“She’s like smoke: you think you’re seeing her clearly enough, but when you reach for here there’s nothing there.

When Asami eventually unveils the trauma and abuse she endured as a child, Aoyama doesn’t process this in a way that highlights her as a human being with diverse experiences, and how that might have shaped her as an adult.

Instead, he hyper-focuses on her resolve and determination, almost glorifying what she went through so that it doesn’t disrupt his picturesque sight of her. Even her essay wherein she states that giving up ballet after an injury “feels like death,” lures him in. Asami’s character is evidently laid out through Aoyama’s perception, and his tendency to put her on a pedestal is a stark contrast to how other people intuit her persona:

“I can’t read her exactly, but I can tell you she’s either a saint or a monster. Maybe both extremes at once, but not somewhere in between.”

Dissonance is a feature that is a part of everyone in one way or another, and refusing to look that in the eye—and just revolve a certain identity around yourself is one way to push someone else over the edge. The last act is a disturbing gore fest, and Ryū Murakami and Ralph McCarthy sure know how to build up a detailed and intriguing backstory with sickening tension.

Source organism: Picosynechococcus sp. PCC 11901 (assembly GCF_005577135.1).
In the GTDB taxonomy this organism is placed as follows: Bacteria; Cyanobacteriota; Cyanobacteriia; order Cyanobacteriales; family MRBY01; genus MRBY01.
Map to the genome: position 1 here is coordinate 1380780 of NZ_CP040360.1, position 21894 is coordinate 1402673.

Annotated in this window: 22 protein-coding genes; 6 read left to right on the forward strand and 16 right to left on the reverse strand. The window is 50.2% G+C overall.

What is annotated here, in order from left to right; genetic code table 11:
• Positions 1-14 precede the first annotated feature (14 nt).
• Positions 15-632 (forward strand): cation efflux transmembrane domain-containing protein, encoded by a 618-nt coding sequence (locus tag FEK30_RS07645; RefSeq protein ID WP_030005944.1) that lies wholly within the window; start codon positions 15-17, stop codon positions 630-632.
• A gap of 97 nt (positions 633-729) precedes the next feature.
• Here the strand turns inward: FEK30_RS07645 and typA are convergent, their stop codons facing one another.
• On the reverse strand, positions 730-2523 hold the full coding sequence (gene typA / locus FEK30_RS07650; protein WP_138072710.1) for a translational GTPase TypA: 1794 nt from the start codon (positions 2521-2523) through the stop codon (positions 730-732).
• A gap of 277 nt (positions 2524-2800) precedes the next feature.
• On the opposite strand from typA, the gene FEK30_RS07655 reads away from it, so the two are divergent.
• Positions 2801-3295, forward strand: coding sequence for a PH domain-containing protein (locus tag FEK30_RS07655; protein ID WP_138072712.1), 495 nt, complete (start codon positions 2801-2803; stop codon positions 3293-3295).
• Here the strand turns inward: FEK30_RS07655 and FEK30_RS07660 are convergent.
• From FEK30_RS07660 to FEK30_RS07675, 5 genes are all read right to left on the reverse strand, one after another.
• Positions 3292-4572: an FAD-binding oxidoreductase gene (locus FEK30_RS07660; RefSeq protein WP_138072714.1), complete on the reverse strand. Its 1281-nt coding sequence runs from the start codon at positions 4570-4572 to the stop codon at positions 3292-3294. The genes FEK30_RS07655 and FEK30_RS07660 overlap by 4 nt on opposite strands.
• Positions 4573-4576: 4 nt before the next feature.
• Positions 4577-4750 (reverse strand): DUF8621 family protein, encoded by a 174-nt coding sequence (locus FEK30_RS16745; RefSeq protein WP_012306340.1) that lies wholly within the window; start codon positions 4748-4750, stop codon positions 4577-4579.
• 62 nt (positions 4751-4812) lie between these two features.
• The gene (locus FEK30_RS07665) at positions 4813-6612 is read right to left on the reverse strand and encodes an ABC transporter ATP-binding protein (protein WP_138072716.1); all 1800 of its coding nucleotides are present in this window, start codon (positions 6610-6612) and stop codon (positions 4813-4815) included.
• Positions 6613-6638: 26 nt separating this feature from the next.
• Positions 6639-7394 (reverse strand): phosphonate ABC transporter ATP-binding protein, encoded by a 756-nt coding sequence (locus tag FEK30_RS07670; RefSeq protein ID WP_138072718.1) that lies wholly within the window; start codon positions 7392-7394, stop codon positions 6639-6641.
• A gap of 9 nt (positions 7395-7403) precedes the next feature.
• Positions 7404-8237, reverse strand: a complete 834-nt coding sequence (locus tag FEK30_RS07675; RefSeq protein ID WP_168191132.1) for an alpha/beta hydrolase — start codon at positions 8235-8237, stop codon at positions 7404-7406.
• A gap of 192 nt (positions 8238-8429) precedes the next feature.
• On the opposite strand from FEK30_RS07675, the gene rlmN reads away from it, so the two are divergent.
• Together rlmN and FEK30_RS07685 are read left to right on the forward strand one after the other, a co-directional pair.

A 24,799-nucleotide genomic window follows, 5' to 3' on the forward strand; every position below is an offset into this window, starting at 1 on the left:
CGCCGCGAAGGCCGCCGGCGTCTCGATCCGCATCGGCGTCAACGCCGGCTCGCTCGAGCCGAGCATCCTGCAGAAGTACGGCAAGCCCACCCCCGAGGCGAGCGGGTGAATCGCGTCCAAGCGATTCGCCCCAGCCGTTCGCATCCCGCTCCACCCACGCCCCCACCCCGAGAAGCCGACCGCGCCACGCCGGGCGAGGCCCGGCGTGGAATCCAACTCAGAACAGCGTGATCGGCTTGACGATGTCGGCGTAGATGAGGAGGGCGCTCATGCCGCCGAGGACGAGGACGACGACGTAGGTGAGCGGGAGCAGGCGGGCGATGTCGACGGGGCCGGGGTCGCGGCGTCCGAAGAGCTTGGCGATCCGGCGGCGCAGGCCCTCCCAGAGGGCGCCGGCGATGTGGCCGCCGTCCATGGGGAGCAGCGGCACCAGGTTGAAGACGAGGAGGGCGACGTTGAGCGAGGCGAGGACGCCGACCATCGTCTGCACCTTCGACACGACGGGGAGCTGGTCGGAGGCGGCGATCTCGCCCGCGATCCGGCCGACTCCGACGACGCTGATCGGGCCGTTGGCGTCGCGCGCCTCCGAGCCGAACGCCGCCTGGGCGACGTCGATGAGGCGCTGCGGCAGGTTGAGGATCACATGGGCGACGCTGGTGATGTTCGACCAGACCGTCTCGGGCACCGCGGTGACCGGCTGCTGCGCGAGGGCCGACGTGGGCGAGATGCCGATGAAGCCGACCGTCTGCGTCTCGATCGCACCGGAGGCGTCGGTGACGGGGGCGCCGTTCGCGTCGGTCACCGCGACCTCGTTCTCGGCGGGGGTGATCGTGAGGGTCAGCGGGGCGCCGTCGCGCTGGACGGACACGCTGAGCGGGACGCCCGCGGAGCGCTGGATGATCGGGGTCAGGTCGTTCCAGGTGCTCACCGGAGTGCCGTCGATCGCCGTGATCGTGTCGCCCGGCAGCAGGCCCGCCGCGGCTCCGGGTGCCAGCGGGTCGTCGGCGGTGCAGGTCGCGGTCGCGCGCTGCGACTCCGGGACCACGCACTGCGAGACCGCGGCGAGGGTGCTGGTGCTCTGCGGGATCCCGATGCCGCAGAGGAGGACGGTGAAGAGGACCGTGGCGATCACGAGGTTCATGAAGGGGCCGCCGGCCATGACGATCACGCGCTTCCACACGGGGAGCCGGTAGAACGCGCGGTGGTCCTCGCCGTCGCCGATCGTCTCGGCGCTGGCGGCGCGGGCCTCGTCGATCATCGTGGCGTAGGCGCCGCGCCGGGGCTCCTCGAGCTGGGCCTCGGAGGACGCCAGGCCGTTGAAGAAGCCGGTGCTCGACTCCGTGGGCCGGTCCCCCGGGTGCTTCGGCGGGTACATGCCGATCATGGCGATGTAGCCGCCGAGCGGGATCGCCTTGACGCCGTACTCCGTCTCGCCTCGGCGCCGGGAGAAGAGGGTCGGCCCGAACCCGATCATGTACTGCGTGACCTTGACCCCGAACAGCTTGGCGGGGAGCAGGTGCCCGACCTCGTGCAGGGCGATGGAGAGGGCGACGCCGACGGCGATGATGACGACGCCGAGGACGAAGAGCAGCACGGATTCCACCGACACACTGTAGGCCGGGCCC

Despite the fairly straightforward writing style, this story is riddled with metaphors and cultural commentary about how we navigate love, infatuation, and the inclination to love the concept of something or someone without acknowledging their raw edges. From the atmosphere to the minuscule gestures the characters have, the details never feel redundant.

This novel is well-written and viscerally violent, and not just literally. When I finished this book I thought the ending was more or less unambiguous, but the motive behind it seems more intricate when you reflect on Asami’s true reasoning behind her actions, and how Aoyama’s delusions seem to be interminable.

Rating: 4 out of 5.

Film review:

There are some differences in the film adaptation that I think are well-suited for the cinema experience, some were hazier and others were clearer. Director Takashi Miike is usually known for his bloody, gut-wrenching, and sometimes over-the-top torture scenes, but what makes Audition particularly stand out is its psychological and sinister ambience that leads up to the last act.